Light the briquettes, wood, or charcoal, and get a hot blaze going. You can place wood chips over the burning briquettes to enhance the flavor of the pig. Pecan and maple are my personal favorites.
Since the fire is an open flame, you need a thermometer near the lower area of the pig to continually ensure that your temperature is within the recommended range. With time, you will not need it.
Your cooking should be slow so try to maintain a temperature of 275 degrees Fahrenheit. Let the pig rotate until the internal temperature of the meat reaches 160 degrees Fahrenheit.
Once you have set up your rotisserie, make the basting sauce.
In a saucepan, pour some olive oil and let it heat up. Add the bacon grease and stir. Reduce the heat and add wine, your preferred barbecue sauce, rosemary, salt, honey, and peppercorns. Let the sauce simmer on the lowest heat possible for about five minutes while stirring continuously.
Eventually, add the apple cider vinegar to create a slight sourness to the basting sauce. You will need a kitchen brush to coat the pig all around with this basting sauce.
After your pig roast has been cooking for about an hour, it will begin to drip liquid into the fire. Do not let this fluid go to waste.
Using the long tongs, rearrange the burning coals and place a drip pan on them to collect the dripping liquid. This is to be expected but it should not happen too fast.
The goal is for the pig to get cooked in its own juices, so if the coals are burning too hot causing too much fluid to ooze, then rearrange the embers.
Save as much of this liquid as you can. You will need it for cooking accompanying vegetables. As the roasting proceeds, the fluid loss will decline, at which point you can remove the drip pan and simply continue with the cooking.
Start basting the pig every half hour. This will protect the exterior from drying out and create a lovely caramelized crispy skin.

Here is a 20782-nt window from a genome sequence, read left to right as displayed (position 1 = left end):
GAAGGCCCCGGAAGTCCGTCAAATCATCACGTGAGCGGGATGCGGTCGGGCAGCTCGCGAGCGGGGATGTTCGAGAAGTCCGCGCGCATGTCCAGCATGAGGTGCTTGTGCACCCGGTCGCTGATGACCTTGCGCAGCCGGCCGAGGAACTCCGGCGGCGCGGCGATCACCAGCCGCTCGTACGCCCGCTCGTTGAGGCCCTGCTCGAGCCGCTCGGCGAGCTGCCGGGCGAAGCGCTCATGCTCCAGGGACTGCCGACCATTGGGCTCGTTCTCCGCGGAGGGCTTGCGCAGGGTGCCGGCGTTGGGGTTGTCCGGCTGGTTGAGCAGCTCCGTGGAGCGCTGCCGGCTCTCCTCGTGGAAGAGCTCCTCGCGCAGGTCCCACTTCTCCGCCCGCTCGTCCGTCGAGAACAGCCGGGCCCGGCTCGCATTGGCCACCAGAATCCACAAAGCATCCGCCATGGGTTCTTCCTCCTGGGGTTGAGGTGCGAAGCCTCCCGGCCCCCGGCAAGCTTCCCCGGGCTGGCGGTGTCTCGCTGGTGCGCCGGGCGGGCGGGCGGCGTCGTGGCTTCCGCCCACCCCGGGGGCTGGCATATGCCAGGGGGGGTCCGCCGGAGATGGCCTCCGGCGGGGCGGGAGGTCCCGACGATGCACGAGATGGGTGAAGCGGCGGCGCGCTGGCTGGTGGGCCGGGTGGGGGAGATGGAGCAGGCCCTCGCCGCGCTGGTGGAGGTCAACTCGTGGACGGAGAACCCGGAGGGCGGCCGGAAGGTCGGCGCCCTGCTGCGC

Grab a six-pack and sit back with family and friends since you have a full three hours of cooking to go. Your only job is to hydrate yourself and baste every thirty minutes.
In four hours, your hog will be ready and you will have a mouth-watering dish.
At a temperature of 275 degrees Fahrenheit, a 20 - 30 pound pig roast will take approximately four hours maybe less.
A rule of thumb is to give your pig roast approximately one hour of cooking time for every 10 pounds. A 70-pound hog should cook at this temperature for approximately 7 hours.
Larger animals could take much longer than the approximate amount of time you would get when calculating with this rule. They have denser muscle mass and the heat may not penetrate as easily as it does with a suckling.
You may be tempted to increase the temperature and get your pig roast going much faster but this will only sear the external parts of your pig leaving the inside poorly cooked and the outer shell too dry.
The most accurate way to determine whether your pig is cooked all the way through is by checking the internal temperature of the meat. An internal temperature of 160 - 170 degrees Fahrenheit is the sweet spot.
Remember, you need to cook food not just to culinary perfection but to destroy pathogens that threaten your health. However large the pig is and however long it takes, an internal temperature of 160 degrees destroys said pathogens making your meat safe.
Measure the internal temperature of your cooking at the shoulders and the hams since these are the densest areas of the pig.
A rotisserie pig is a pork roast or pig roast.